HTML5 audio streaming: precisely measure latency?

I’m building a cross-platform web app where audio is generated on-the-fly on the server and live streamed to a browser client, probably via the HTML5 audio element. On the browser, I’ll have Javascript-driven animations that must precisely sync with the played audio. “Precise” means that the audio and animation must be within a second of each other, and hopefully within 250ms (think lip-syncing). For various reasons, I can’t do the audio and animation on the server and live-stream the resulting video.

Ideally, there would be little or no latency between the audio generation on the server and the audio playback on the browser, but my understanding is that latency will be difficult to control and probably in the 3-7 second range (browser-, environment-, network- and phase-of-the-moon-dependent). I can handle that, though, if I can precisely measure the actual latency on-the-fly so that my browser Javascript knows when to present the proper animated frame.

So, I need to precisely measure the latency between my handing audio to the streaming server (Icecast?), and the audio coming out of the speakers on the computer hosting the speaker. Some blue-sky possibilities:

  • Add metadata to the audio stream, and parse it from the playing audio (I understand this isn’t possible using the standard audio element)

  • Add brief periods of pure silence to the audio, and then detect them on the browser (can audio elements yield the actual audio samples?)

  • Query the server and the browser as to the various buffer depths

  • Decode the streamed audio in Javascript and then grab the metadata

Any thoughts as to how I could do this?

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Utilize timeupdate event of <audio> element, which is fired three to four times per second, to perform precise animations during streaming of media by checking .currentTime of <audio> element. Where animations or transitions can be started or stopped up to several times per second.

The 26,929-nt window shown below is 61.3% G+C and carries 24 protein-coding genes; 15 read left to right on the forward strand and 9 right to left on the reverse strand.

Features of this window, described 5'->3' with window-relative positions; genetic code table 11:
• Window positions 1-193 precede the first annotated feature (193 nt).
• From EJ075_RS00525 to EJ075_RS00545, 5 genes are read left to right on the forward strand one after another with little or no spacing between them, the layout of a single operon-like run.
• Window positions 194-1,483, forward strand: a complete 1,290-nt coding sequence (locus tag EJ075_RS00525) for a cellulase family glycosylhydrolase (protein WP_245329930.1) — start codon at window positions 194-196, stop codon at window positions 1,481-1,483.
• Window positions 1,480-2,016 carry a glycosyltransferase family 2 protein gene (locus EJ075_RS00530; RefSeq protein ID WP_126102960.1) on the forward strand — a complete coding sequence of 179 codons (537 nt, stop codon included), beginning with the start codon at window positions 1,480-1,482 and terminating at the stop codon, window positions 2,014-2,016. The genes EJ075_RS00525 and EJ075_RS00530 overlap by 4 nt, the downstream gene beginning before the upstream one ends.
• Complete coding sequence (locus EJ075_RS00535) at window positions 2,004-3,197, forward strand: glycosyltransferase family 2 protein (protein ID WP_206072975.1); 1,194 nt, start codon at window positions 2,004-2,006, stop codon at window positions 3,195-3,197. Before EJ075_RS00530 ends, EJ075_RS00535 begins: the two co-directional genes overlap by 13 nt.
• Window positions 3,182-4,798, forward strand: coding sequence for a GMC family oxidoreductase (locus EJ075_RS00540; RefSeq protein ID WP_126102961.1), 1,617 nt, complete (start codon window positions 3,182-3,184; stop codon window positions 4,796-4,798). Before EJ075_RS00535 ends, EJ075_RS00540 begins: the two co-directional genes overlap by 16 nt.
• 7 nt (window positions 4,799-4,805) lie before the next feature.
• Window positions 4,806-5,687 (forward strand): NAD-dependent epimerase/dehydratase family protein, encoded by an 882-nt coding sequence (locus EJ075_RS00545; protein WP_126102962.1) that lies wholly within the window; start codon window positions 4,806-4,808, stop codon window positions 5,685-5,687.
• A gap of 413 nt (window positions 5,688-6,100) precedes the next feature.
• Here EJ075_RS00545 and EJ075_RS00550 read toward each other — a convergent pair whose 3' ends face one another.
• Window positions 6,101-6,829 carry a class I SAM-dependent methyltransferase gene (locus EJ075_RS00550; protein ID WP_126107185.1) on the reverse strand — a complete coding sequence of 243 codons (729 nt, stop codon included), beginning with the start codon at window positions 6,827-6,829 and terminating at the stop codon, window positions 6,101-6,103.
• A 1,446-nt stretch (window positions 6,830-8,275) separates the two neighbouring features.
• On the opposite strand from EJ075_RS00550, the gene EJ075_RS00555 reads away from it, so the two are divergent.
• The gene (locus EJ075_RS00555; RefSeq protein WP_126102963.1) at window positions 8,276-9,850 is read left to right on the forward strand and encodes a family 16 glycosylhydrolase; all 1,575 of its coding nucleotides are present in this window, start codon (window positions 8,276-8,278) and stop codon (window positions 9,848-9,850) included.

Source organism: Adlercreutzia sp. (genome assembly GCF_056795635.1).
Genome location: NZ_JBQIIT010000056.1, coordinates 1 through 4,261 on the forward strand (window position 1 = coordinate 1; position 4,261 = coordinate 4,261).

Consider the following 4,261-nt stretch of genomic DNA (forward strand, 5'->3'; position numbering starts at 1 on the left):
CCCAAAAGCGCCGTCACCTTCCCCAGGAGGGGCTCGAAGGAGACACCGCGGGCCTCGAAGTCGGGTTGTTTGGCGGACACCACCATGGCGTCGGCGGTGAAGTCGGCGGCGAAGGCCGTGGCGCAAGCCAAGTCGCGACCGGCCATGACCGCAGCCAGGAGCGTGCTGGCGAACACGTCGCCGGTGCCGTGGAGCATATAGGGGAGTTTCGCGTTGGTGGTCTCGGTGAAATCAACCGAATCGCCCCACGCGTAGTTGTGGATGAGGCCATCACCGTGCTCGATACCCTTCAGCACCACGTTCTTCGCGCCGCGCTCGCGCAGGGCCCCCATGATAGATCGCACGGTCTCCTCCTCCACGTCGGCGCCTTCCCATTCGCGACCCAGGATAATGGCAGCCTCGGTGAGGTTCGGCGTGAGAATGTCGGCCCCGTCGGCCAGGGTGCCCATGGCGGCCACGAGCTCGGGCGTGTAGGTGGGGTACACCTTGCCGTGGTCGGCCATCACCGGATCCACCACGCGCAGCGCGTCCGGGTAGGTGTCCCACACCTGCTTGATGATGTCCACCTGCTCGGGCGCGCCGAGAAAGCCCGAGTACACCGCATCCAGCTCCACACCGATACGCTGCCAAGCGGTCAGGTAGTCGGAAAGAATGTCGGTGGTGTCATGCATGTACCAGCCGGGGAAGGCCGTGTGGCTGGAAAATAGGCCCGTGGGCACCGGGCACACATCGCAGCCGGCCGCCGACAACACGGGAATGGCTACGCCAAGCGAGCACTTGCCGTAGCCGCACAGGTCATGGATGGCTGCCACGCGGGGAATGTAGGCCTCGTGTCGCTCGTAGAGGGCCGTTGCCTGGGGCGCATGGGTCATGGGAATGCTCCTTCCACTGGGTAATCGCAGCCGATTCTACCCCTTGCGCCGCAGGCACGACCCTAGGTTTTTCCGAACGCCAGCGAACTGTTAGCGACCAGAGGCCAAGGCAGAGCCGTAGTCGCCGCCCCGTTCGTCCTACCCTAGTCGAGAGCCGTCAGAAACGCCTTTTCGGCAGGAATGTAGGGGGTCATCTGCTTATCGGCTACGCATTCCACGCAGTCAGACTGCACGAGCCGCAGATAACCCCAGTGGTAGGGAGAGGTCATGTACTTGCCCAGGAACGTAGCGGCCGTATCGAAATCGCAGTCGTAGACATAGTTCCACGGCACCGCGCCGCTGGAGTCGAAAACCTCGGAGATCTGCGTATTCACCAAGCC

If available at browser, you can use fetch() to request audio resource, at .then() return response.body.getReader() which returns a ReadableStream of the resource; create a new MediaSource object, set <audio> or new Audio() .src to objectURL of the MediaSource; append first stream chunks at .read() chained .then() to sourceBuffer of MediaSource with .mode set to "sequence"; append remainder of chunks to sourceBuffer at sourceBuffer updateend events.

If fetch() response.body.getReader() is not available at browser, you can still use timeupdate or progress event of <audio> element to check .currentTime, start or stop animations or transitions at required second of streaming media playback.

Use canplay event of <audio> element to play media when stream has accumulated adequate buffers at MediaSource to proceed with playback.

You can use an object with properties set to numbers corresponding to .currentTime of <audio> where animation should occur, and values set to css property of element which should be animated to perform precise animations.

At javascript below, animations occur at every twenty second period, beginning at 0, and at every sixty seconds until the media playback has concluded.

<!DOCTYPE html>
<html xmlns="">    
  <meta charset="utf-8" />
    body {
      width: 90vw;
      height: 90vh;
      background: #000;
      transition: background 1s;

    span {
      font-family: Georgia;
      font-size: 36px;
      opacity: 0;

  <audio controls></audio>
  <script type="text/javascript">
    window.onload = function() {
      var url = "/path/to/audio";
      // given 240 seconds total duration of audio 
      // 240/12 = 20
      // properties correspond to `<audio>` `.currentTime`,
      // values correspond to color to set at element
      var colors = {
        0: "red",
        20: "blue",
        40: "green",
        60: "yellow",
        80: "orange",
        100: "purple",
        120: "violet",
        140: "brown",
        160: "tan",
        180: "gold",